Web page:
I just read an interesting article in Wired magazine about memory, learning, and a product called SuperMemo. SuperMemo is a product that uses an algorithm to ensure that you review things you want to remember at the optimal time. This is based on well-documented research around what's called the spacing effect, which says that humans learn something best if they are reminded of it just before they are about to forget it. Therefore, optimal studying follows a chart like this:
The part of the article that really caught my interest was this, however:
"We are used to the idea that normal humans can perform challenging feats of athleticism. We all know someone who has run a marathon or ridden a bike cross-country. But getting significantly smarter — that seems to be different. We associate intelligence with pure talent, and academic learning with educational experiences dating far back in life. To master a difficult language, to become expert in a technical field, to make a scientific contribution in a new area — these seem like rare things. And so they are, but perhaps not for the reason we assume.
The failure of SuperMemo to transform learning uncannily repeats the earlier failures of cognitive psychology to influence teachers and students. Our capacity to learn is amazingly large. But optimal learning demands a kind of rational control over ourselves that does not come easily. Even the basic demand for regularity can be daunting. If you skip a few days, the spacing effect, with its steady march of sealing knowledge in memory, begins to lose its force. Progress limps. When it comes to increasing intelligence, our brain is up to the task and our technology is up to the task. The problem lies in our temperament." (emphasis mine)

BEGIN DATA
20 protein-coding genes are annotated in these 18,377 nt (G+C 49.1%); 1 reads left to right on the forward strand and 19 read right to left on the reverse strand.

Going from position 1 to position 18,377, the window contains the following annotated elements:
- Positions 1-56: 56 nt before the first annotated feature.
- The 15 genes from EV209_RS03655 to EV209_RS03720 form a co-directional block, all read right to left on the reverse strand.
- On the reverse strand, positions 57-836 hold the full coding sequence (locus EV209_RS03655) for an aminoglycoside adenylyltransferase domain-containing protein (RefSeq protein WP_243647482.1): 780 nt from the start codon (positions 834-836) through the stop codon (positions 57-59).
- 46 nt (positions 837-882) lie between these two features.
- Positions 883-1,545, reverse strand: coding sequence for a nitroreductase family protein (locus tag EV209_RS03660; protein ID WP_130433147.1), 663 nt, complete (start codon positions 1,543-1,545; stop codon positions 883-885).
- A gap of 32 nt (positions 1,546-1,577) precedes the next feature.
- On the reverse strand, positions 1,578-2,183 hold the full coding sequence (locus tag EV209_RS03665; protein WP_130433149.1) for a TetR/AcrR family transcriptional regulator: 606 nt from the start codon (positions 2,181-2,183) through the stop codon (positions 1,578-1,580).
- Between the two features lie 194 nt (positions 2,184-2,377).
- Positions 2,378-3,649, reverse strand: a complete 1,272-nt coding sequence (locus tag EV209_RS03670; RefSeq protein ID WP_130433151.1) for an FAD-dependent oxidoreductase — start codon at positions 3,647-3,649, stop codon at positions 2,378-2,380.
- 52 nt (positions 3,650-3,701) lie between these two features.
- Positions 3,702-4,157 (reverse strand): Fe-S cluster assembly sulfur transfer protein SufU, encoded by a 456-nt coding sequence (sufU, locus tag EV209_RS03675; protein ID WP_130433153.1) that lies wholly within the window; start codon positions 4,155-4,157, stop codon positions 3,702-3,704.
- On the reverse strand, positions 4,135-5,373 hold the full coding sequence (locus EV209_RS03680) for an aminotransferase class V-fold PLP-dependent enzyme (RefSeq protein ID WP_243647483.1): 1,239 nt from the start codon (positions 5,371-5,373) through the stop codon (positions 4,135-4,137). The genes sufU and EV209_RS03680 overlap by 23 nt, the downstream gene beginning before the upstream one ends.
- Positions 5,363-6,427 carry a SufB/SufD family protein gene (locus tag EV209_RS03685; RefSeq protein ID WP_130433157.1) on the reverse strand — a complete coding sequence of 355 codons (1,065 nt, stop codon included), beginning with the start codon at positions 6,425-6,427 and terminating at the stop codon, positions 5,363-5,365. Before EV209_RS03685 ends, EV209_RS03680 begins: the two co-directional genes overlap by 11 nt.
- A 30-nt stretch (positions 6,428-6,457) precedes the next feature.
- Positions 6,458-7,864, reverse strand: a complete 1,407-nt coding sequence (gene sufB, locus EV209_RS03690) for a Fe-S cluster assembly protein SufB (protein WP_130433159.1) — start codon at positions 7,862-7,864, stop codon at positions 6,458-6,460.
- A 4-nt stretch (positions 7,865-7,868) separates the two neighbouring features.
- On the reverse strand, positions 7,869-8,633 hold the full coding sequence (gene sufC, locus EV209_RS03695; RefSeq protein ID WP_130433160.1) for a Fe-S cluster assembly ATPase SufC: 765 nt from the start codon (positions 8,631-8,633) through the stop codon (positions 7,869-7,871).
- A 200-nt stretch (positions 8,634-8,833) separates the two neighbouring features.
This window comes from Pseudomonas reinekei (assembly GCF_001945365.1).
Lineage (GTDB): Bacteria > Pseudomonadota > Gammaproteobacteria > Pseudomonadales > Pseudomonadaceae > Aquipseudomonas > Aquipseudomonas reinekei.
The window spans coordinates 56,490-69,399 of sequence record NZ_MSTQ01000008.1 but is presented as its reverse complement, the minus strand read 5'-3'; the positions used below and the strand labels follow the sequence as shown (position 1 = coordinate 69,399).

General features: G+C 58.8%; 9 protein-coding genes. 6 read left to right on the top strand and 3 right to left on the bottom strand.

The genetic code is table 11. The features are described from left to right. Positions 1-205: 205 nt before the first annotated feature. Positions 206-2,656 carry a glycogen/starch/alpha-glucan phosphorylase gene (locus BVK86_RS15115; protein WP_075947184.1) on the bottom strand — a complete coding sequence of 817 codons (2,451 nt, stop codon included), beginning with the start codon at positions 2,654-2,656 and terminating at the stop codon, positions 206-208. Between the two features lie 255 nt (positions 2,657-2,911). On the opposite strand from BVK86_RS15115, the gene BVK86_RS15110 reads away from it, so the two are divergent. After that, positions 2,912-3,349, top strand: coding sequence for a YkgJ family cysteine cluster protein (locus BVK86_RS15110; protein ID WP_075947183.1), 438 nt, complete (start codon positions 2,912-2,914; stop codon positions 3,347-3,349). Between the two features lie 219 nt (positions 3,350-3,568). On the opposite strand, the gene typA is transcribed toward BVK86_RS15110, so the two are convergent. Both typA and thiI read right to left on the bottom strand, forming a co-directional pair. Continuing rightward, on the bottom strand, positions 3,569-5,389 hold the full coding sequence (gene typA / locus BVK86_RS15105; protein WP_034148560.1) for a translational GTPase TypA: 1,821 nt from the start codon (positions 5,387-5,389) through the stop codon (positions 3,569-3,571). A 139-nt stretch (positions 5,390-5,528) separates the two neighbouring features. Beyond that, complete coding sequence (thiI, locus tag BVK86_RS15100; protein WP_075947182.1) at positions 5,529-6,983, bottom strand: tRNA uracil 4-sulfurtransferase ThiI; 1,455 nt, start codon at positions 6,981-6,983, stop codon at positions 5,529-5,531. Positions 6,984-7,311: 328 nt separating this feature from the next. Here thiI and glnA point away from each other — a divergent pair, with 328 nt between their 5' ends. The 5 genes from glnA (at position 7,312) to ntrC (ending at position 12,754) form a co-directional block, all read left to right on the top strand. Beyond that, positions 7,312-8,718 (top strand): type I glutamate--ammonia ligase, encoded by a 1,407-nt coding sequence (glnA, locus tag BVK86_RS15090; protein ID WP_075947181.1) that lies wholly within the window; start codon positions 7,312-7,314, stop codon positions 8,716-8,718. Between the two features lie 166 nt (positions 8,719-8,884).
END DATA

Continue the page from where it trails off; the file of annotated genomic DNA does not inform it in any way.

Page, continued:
You know, if we swapped the words "ability" for "intelligence" and "training" for "learning" we could use this paragraph to explain why more people aren't better runners! I am a firm believer that "the problem lies in our temperament." But I'm also a firm believer that you can change your temperament. The Optimal Training Principles provide just such an avenue, by shifting how you think about such things as ability, talent and training.
This article also brings up an interesting topic for discussion that I don't read much about (and I'm pretty sure that's because there isn't the same kind of research on it). That is whether our current training methods are even close to what would be "optimal".
Extensive research into cognitive psychology hasn't been able to change the way educators and teachers (and to a lesser extent, parents and other authority figures) approach learning. Even after 100 years, educators still don't appropriately take into account the spacing effect in their curricula. Which begs the question about training:
Do we train this way because it's the time-tested proven method for generating peak performance, or just because we've been unwilling to adopt the methods that would lead to those breakthroughs? Have we been ignoring running's equivalent to the "spacing effect"? Or has enough research even been done to determine whether there is an equivalent to "the spacing effect" in training?
And for you runners reading this blog, there's good news. You're probably already smarter! Now here are a couple more interesting "hacks" (here and here) that can not only make you smarter, they can make you faster, too!